Pandemic production

Philly-based organist and pianist Scott Coulter will release an album next month created through a virtual collaboration with musicians from around the nation. | Image courtesy: Scott Coulter

So how are you spending your time in quarantine? Scott Coulter brought musicians from around the nation together virtually to record an album.

The Philadelphia-based organist and pianist recently completed a jazz album, set to be independently released June 14. “Be Still” was recorded entirely in quarantine, with musicians from Philadelphia, Boston and Colorado. Coulter describes the album as a series of musical meditations on the nature of the interior, spiritual life we are being forced to confront as the world sits in quarantine. 

The compositions on the album began as a series of Lent meditations on spiritual life. There was no ambition or plan attached. But when the world went into shutdown, and the musical community closed down with it, these compositions gained new life, Coulter said.

So he reached out to friends and fellow musicians from as far away as Colorado and Boston, and, track by track, the music on the album became a reality. 

Coulter is a former student of Art Lande and Fred Hersch and a graduate of New England Conservatory. Over the past two decades, Scott has performed and toured extensively within the rock, blues and Americana scenes, sharing the stage with Grammy-nominated singer Celia Woodsmith (of Della Mae), keyboardist Bill Payne (of Little Feat), guitarist Bill Kirchen and others.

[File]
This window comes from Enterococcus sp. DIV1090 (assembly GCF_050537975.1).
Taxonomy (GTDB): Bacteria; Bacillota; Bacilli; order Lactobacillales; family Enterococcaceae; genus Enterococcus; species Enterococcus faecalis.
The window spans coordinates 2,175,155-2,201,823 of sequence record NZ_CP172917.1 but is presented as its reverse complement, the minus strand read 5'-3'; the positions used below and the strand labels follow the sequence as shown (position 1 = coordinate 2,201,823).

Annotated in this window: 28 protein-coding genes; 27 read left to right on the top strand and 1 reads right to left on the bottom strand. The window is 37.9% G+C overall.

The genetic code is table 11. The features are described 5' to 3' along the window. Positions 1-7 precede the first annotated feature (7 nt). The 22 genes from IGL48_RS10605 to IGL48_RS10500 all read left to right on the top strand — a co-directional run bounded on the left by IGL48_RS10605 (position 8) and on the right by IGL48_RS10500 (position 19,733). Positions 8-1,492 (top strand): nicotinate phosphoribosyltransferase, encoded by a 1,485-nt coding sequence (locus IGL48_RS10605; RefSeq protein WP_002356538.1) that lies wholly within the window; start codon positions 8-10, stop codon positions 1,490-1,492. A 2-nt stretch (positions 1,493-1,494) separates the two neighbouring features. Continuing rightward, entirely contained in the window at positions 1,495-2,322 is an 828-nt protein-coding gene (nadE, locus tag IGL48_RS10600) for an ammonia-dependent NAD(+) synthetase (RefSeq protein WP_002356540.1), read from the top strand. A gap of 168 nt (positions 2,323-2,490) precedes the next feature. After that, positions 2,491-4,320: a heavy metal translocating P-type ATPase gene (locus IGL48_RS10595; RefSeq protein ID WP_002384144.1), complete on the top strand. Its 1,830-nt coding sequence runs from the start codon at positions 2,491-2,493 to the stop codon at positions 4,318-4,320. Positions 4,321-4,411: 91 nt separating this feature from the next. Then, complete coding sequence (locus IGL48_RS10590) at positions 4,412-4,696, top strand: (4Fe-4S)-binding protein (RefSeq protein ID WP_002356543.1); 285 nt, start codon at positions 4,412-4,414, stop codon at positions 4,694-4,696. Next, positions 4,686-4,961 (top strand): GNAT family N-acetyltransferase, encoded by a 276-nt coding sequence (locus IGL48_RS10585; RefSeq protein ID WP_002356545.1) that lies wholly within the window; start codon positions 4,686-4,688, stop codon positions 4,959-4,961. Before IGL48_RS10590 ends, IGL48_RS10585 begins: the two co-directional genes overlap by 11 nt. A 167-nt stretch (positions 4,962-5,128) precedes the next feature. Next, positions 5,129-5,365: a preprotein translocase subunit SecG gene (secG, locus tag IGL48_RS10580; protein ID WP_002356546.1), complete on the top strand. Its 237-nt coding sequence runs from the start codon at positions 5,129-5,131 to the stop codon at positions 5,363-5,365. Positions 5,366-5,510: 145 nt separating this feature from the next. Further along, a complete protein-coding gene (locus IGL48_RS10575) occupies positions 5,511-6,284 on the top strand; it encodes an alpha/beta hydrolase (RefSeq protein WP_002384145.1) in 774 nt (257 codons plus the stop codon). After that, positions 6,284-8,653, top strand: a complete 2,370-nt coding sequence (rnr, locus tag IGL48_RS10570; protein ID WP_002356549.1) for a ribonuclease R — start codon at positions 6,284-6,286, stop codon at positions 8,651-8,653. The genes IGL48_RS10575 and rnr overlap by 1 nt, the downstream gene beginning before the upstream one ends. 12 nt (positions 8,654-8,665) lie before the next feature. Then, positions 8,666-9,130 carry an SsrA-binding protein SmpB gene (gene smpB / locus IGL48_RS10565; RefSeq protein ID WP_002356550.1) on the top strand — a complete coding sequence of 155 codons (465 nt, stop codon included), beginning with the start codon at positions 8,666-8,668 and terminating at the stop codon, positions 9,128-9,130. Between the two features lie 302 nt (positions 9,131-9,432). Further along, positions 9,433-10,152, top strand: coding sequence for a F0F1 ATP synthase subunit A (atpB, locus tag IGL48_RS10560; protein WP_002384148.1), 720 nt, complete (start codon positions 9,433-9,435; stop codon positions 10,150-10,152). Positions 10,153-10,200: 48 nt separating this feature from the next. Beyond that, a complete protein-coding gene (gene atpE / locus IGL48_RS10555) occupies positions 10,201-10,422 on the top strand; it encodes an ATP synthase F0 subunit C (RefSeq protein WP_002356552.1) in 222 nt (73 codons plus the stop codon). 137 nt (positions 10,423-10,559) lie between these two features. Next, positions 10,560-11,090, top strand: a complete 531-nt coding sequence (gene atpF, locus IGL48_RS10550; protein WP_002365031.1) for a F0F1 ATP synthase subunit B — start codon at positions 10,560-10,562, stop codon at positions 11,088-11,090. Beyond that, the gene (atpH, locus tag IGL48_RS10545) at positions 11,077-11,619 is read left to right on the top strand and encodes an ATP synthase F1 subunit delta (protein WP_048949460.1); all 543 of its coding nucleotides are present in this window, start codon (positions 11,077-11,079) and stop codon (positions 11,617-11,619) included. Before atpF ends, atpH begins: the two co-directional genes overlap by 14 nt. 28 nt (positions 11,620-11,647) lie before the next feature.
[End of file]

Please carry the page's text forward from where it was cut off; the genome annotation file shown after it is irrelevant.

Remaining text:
PW recently caught up with Coulter to talk about the new album and life during the pandemic.

A lot of people spent self-isolation streaming Netflix. You spent self-isolation creating a new album with artists from around the nation. Talk a little about how you came up with the idea and how it all came together.

To be fair, my wife and I have spent a lot of time watching “The Sopranos.” But this album came about amazingly organically. It started as a Lent practice for myself, a series of compositions based on spiritual concepts. I never envisioned turning them into an album. 

But when everything shut down, my priorities shifted. Overnight, every festival, every show, every tour, it was just gone. Our whole industry came to a halt in a way that was just kind of shocking. And I think for anyone who creates music for a living, it’s not just a passion or an activity. It’s a fundamental part of how we process the world. It’s part of our spiritual practice. 

So this became my daily meditation and prayer. And because we had to record remotely from our homes, I could ask someone 2,000 miles away just as easily as I could ask someone down the block. And that let me pick a group of musicians that I never could have gathered together in person. Everyone on here knows me, but several of the musicians on this album have never even had a phone conversation with one another! 

Of course, recording it layer by layer did mean I spent ungodly amounts of time syncing up tracks, re-recording backing tracks, mixing, editing, and all that. But in the end there was a grace to this project that’s been quite stunning.

Musicians from around the nation recently came together virtually to produce ‘Be Still,’ an album due out June 14. | Image courtesy: Scott Coulter

You describe the resulting “Be Still” as “music that speaks to the spiritual catharsis these times might offer us if we learn how to listen with a contemplative mind.” What kind of music are you talking about? Jazz, gospel, blues? How would you describe the overall sound of “Be Still”?

It’s a blend of styles. It’s a jazz album, but there are heavy doses of gospel, funk, even classical aesthetics. What I hope unites the tracks on this album is that each is pointing toward an inner, contemplative state.

Take “The Monk Has Death Before Him.” That title comes from the rule of St. Benedict, who told his monks to follow this idea – that you should always keep the reality of impermanence forefront in your mind. This track opens with Tibetan singing bowls and distant, echo-y piano.